Venus and Roma . Because in Greek mythology Ares, the god of war, and Aphrodite are represented as lovers, it was relatively easy to point to the dual ancestry of the Romans, to Venus through Aeneas and to Mars through Aeneas’s descendant Romulus. These deities became abstract representations of qualities the Romans valued: success in war and natural productivity. As an abstract concept Roma was represented in deified form on coins from fairly early times. Eventually Venus and Rome were closely identified by the emperor Hadrian (117-138 C.E.), who in 121 C.E. built a large temple for these goddesses, each with her own compartment.
Vesta. The worship of the goddess Vesta at Rome is a good example of how public and private religion operate simultaneously. Vesta’s name, which corresponds to that of the goddess Hestia in Greek mythology and religion, means simply “hearth” or “fireplace.” This fireplace provides physical comfort and the sharing of food. The preparation of food requires cleanliness and purity, which Vesta also represents. The fireplace, or focus in Latin, was the innermost center of the round Roman house of earliest times; it remained a symbol of the sanctity and security of the home and family life, of which Vesta is the deified form. The Romans understood very well that individual morality and the integrity of the family were the core of their state and world empire. Vesta has a close relationship with Janus: as he watches over the entrance to the house, she guards its innermost area. As prayers must open with Janus, they must close with Vesta. The King of Sacrifices, Janus’s special priest, also has a special relationship with the Vestal Virgins.
Public Vesta of the Roman People as Citizens. Vesta Publica Populi Romani Quiritium is Vesta’s full name in her public cult. Her center was in a round building in the heart of the Forum, directly across from the Regia. It is probably the oldest preserved building in the Forum, though it was destroyed or damaged by fire and rebuilt many times over the centuries. The Christian emperor Theodosius had it closed in 394 C.E. It is likely that the round structure purposely reproduced the shape of the ancient Roman private house. In fact, it was called the “house” or the “atrium” of Vesta, not her “temple,” for that word means an inaugurated place, where auspices can be taken and public business can be undertaken. But no men could enter the house of Vesta: she is a virgin, as are her attendants, and a man’s presence would violate that status. The one exception was the Pontifex Maximus (or any pontifex representing him), who must necessarily enter on occasion. In the center of the house of Vesta was a hearth in which a fire was kept burning constantly. On the first day of March, the ancient New Year’s Day, under careful ritual conditions, the fire was allowed to go out and then renewed. Also at the center of the house of Vesta was the “pantry” or “cupboard,” where certain materials used for sacrifice and purification were kept, together with seven mysterious symbols of Roman power. These probably included the Palladium, a wooden or perhaps stone image of the goddess Athena that, according to legend, had been brought from the innermost part of that virgin goddess’s temple at Troy by Aeneas and preserved by his descendants ever afterward. It was the responsibility of the Vestal Virgins to keep the fire burning, to bring fresh water from the sacred spring of Egeria in special containers, to make the sacrificial and purificatory materials, and above all, to maintain their own sexual purity. The virgins lived in an apartment complex immediately adjoining the house of Vesta.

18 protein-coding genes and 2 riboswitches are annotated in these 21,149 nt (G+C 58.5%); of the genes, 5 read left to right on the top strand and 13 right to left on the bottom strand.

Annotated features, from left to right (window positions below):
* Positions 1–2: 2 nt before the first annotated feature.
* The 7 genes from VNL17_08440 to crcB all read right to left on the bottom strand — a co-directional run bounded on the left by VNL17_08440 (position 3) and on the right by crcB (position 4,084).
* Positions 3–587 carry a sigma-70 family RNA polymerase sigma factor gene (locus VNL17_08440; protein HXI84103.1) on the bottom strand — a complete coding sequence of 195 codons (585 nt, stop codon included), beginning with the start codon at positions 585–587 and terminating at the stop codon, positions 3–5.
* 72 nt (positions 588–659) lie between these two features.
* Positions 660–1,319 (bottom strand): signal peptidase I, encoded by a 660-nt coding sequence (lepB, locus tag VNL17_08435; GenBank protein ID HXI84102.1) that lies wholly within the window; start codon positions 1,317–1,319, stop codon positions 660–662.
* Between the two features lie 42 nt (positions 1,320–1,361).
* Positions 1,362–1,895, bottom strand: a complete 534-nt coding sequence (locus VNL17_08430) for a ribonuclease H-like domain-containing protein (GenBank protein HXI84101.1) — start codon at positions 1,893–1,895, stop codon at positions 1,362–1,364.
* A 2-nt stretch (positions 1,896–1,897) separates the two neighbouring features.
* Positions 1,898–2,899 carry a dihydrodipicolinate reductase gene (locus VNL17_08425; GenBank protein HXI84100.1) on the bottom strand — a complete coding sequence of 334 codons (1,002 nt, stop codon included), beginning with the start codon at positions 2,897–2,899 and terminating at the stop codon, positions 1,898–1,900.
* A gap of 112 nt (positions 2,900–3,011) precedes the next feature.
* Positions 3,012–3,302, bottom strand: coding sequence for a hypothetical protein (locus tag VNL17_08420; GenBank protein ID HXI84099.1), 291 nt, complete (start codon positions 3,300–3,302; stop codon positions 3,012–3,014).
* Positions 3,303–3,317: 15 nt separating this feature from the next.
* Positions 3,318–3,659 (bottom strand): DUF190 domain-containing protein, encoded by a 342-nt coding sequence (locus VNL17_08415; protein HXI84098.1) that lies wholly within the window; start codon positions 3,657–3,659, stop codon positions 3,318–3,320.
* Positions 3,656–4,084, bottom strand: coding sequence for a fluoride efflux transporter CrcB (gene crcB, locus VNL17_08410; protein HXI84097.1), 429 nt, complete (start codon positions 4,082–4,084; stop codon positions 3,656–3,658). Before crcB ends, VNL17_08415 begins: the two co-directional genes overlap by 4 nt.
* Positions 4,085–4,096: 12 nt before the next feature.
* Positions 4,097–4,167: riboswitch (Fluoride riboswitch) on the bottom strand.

Di Penates. The communal responsibilities and sharing of food have been an essential part of religion from earliest times. We may thus easily understand the importance of the Di Penates, the gods of the pantry, in both private and public religion at Rome. The pantry, or food storage cupboard, was called the penus, and in the oldest form of the Roman house it was situated close to the hearth and the dining table. For this reason the Di Penates are closely connected with Vesta. Once the meal was prepared and set on the table, a portion of each article of food was placed on a platter, carried to the fire, and offered up in sacrifice to the Di Penates. The pantry gods were identified with the health and well-being of the family and gradually came to be worshiped as the collective, protective deities of the whole house. This devotion becomes especially significant in the Imperial era, for the Di Penates of the Roman People as Citizens, as part of the cult of Vesta, becomes practically identical with the worship of the imperial dynastic households. It was generally believed that the Di Penates were brought by Aeneas from Troy, that their cult was established at Lavinium, his first settlement in Italy, and taken from there by his son lulus to Alba Longa, and finally, centuries later, to Rome. The Di Penates were understood to be a pair of young men, and appeared on coins in the iconogaphy, or standard pictorial representation, of the Dioscuri, the twin Greek heroes Castor and Pollux. This fits a pattern well known throughout the ancient eastern Mediterranean world, especially from such places as Thebes and Samothrace in Greece, where two young heroes, the Cabiri, are worshiped as the protective gods of a family.
The Lares. The Lar (later plural Lares) was another tutelary or protective deity of the family. Originally he was the guardian spirit of the plot of a household’s land. At the juncture of lands owned by different families, called a compitum, often also a crossroads, each family erected a small shrine on its own land to its own Lar. Every year in early January, families of neighboring farms would jointly celebrate the Compitalia or Laralia, in honor of these gods. On the night before, the altars would be decorated with dolls and balls of wool hung with string. The next day there would be offerings, games, and a day off and an extra measure of wine for the slaves who worked the land.